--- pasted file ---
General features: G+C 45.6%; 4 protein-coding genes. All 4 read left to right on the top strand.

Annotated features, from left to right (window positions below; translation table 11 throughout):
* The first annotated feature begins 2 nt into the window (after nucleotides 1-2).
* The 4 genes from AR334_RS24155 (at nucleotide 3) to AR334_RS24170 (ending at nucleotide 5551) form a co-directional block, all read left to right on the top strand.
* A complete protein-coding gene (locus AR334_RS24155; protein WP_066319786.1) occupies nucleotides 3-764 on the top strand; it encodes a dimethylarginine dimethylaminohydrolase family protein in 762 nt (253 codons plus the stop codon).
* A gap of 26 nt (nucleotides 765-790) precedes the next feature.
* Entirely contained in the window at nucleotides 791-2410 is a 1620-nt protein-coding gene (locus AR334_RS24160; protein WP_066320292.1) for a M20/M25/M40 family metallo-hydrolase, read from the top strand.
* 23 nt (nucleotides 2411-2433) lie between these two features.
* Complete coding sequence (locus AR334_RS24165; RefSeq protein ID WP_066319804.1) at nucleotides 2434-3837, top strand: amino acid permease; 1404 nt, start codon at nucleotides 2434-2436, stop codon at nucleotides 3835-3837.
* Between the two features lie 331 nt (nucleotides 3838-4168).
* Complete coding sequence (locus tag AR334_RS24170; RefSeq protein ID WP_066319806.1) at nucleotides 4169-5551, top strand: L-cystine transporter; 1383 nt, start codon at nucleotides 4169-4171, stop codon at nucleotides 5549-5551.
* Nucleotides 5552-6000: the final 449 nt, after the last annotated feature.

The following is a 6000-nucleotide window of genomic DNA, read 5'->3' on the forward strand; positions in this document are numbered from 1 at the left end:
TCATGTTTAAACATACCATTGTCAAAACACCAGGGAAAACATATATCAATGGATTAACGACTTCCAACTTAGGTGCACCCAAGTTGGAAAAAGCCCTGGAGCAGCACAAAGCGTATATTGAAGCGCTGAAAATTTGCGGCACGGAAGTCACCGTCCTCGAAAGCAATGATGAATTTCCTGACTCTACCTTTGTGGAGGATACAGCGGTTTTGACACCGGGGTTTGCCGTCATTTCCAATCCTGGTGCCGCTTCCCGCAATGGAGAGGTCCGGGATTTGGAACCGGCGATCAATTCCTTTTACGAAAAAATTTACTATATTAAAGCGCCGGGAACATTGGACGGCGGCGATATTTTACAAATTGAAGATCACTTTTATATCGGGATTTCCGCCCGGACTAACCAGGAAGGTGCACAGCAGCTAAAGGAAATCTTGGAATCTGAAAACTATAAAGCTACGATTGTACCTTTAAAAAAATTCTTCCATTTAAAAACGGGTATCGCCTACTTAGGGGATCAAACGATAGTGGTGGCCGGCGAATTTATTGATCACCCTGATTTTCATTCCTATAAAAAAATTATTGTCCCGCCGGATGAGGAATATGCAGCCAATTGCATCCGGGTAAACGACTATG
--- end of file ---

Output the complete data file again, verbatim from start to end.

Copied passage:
General features: G+C 45.6%; 4 protein-coding genes. All 4 read left to right on the top strand.

Annotated features, from left to right (window positions below; translation table 11 throughout):
* The first annotated feature begins 2 nt into the window (after nucleotides 1-2).
* The 4 genes from AR334_RS24155 (at nucleotide 3) to AR334_RS24170 (ending at nucleotide 5551) form a co-directional block, all read left to right on the top strand.
* A complete protein-coding gene (locus AR334_RS24155; protein WP_066319786.1) occupies nucleotides 3-764 on the top strand; it encodes a dimethylarginine dimethylaminohydrolase family protein in 762 nt (253 codons plus the stop codon).
* A gap of 26 nt (nucleotides 765-790) precedes the next feature.
* Entirely contained in the window at nucleotides 791-2410 is a 1620-nt protein-coding gene (locus AR334_RS24160; protein WP_066320292.1) for a M20/M25/M40 family metallo-hydrolase, read from the top strand.
* 23 nt (nucleotides 2411-2433) lie between these two features.
* Complete coding sequence (locus AR334_RS24165; RefSeq protein ID WP_066319804.1) at nucleotides 2434-3837, top strand: amino acid permease; 1404 nt, start codon at nucleotides 2434-2436, stop codon at nucleotides 3835-3837.
* Between the two features lie 331 nt (nucleotides 3838-4168).
* Complete coding sequence (locus tag AR334_RS24170; RefSeq protein ID WP_066319806.1) at nucleotides 4169-5551, top strand: L-cystine transporter; 1383 nt, start codon at nucleotides 4169-4171, stop codon at nucleotides 5549-5551.
* Nucleotides 5552-6000: the final 449 nt, after the last annotated feature.

The following is a 6000-nucleotide window of genomic DNA, read 5'->3' on the forward strand; positions in this document are numbered from 1 at the left end:
TCATGTTTAAACATACCATTGTCAAAACACCAGGGAAAACATATATCAATGGATTAACGACTTCCAACTTAGGTGCACCCAAGTTGGAAAAAGCCCTGGAGCAGCACAAAGCGTATATTGAAGCGCTGAAAATTTGCGGCACGGAAGTCACCGTCCTCGAAAGCAATGATGAATTTCCTGACTCTACCTTTGTGGAGGATACAGCGGTTTTGACACCGGGGTTTGCCGTCATTTCCAATCCTGGTGCCGCTTCCCGCAATGGAGAGGTCCGGGATTTGGAACCGGCGATCAATTCCTTTTACGAAAAAATTTACTATATTAAAGCGCCGGGAACATTGGACGGCGGCGATATTTTACAAATTGAAGATCACTTTTATATCGGGATTTCCGCCCGGACTAACCAGGAAGGTGCACAGCAGCTAAAGGAAATCTTGGAATCTGAAAACTATAAAGCTACGATTGTACCTTTAAAAAAATTCTTCCATTTAAAAACGGGTATCGCCTACTTAGGGGATCAAACGATAGTGGTGGCCGGCGAATTTATTGATCACCCTGATTTTCATTCCTATAAAAAAATTATTGTCCCGCCGGATGAGGAATATGCAGCCAATTGCATCCGGGTAAACGACTATG